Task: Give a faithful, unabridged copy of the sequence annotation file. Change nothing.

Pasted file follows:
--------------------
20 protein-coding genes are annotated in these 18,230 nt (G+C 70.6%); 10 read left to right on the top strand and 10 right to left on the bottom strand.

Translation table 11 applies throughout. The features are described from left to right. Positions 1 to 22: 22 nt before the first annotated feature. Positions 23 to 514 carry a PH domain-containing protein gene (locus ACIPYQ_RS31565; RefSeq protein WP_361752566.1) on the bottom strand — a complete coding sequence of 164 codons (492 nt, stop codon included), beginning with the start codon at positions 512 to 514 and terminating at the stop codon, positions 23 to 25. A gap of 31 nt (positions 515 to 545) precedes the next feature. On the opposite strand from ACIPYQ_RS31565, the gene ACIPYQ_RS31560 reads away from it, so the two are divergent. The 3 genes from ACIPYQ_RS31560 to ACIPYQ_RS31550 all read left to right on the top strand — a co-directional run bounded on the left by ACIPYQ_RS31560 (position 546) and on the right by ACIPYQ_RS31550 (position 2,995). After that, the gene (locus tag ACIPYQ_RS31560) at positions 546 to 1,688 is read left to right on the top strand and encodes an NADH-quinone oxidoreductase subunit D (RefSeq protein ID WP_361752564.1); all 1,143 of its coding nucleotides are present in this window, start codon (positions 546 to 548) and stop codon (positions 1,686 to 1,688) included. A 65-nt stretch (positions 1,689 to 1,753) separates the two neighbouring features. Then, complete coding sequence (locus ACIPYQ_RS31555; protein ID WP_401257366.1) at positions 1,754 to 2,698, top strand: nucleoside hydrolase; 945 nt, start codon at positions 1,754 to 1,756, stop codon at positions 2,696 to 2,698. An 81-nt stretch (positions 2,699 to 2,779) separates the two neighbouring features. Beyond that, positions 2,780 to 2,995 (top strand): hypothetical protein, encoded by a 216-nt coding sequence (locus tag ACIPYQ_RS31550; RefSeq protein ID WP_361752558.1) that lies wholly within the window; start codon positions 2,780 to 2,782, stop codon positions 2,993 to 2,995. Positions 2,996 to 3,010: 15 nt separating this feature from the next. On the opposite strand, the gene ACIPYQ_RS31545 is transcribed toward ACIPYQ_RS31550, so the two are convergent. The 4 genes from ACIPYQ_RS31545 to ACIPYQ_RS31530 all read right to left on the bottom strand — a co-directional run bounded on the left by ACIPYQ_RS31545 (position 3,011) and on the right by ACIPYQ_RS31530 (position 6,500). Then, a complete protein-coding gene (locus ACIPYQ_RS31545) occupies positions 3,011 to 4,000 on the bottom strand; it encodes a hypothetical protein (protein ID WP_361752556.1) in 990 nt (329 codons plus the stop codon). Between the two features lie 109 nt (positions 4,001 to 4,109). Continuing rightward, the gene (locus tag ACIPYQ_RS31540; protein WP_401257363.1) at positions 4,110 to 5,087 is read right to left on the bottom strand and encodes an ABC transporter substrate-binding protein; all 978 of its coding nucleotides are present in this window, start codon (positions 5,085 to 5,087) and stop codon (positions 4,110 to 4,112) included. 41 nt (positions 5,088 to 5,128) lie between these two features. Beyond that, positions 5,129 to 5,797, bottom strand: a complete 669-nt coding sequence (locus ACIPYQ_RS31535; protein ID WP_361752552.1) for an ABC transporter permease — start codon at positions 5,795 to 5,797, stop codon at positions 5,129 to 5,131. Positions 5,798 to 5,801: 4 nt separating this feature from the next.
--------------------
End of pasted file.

20 protein-coding genes are annotated in these 18,230 nt (G+C 70.6%); 10 read left to right on the top strand and 10 right to left on the bottom strand.

Translation table 11 applies throughout. The features are described from left to right. Positions 1 to 22: 22 nt before the first annotated feature. Positions 23 to 514 carry a PH domain-containing protein gene (locus ACIPYQ_RS31565; RefSeq protein WP_361752566.1) on the bottom strand — a complete coding sequence of 164 codons (492 nt, stop codon included), beginning with the start codon at positions 512 to 514 and terminating at the stop codon, positions 23 to 25. A gap of 31 nt (positions 515 to 545) precedes the next feature. On the opposite strand from ACIPYQ_RS31565, the gene ACIPYQ_RS31560 reads away from it, so the two are divergent. The 3 genes from ACIPYQ_RS31560 to ACIPYQ_RS31550 all read left to right on the top strand — a co-directional run bounded on the left by ACIPYQ_RS31560 (position 546) and on the right by ACIPYQ_RS31550 (position 2,995). After that, the gene (locus tag ACIPYQ_RS31560) at positions 546 to 1,688 is read left to right on the top strand and encodes an NADH-quinone oxidoreductase subunit D (RefSeq protein ID WP_361752564.1); all 1,143 of its coding nucleotides are present in this window, start codon (positions 546 to 548) and stop codon (positions 1,686 to 1,688) included. A 65-nt stretch (positions 1,689 to 1,753) separates the two neighbouring features. Then, complete coding sequence (locus ACIPYQ_RS31555; protein ID WP_401257366.1) at positions 1,754 to 2,698, top strand: nucleoside hydrolase; 945 nt, start codon at positions 1,754 to 1,756, stop codon at positions 2,696 to 2,698. An 81-nt stretch (positions 2,699 to 2,779) separates the two neighbouring features. Beyond that, positions 2,780 to 2,995 (top strand): hypothetical protein, encoded by a 216-nt coding sequence (locus tag ACIPYQ_RS31550; RefSeq protein ID WP_361752558.1) that lies wholly within the window; start codon positions 2,780 to 2,782, stop codon positions 2,993 to 2,995. Positions 2,996 to 3,010: 15 nt separating this feature from the next. On the opposite strand, the gene ACIPYQ_RS31545 is transcribed toward ACIPYQ_RS31550, so the two are convergent. The 4 genes from ACIPYQ_RS31545 to ACIPYQ_RS31530 all read right to left on the bottom strand — a co-directional run bounded on the left by ACIPYQ_RS31545 (position 3,011) and on the right by ACIPYQ_RS31530 (position 6,500). Then, a complete protein-coding gene (locus ACIPYQ_RS31545) occupies positions 3,011 to 4,000 on the bottom strand; it encodes a hypothetical protein (protein ID WP_361752556.1) in 990 nt (329 codons plus the stop codon). Between the two features lie 109 nt (positions 4,001 to 4,109). Continuing rightward, the gene (locus tag ACIPYQ_RS31540; protein WP_401257363.1) at positions 4,110 to 5,087 is read right to left on the bottom strand and encodes an ABC transporter substrate-binding protein; all 978 of its coding nucleotides are present in this window, start codon (positions 5,085 to 5,087) and stop codon (positions 4,110 to 4,112) included. 41 nt (positions 5,088 to 5,128) lie between these two features. Beyond that, positions 5,129 to 5,797, bottom strand: a complete 669-nt coding sequence (locus ACIPYQ_RS31535; protein ID WP_361752552.1) for an ABC transporter permease — start codon at positions 5,795 to 5,797, stop codon at positions 5,129 to 5,131. Positions 5,798 to 5,801: 4 nt separating this feature from the next.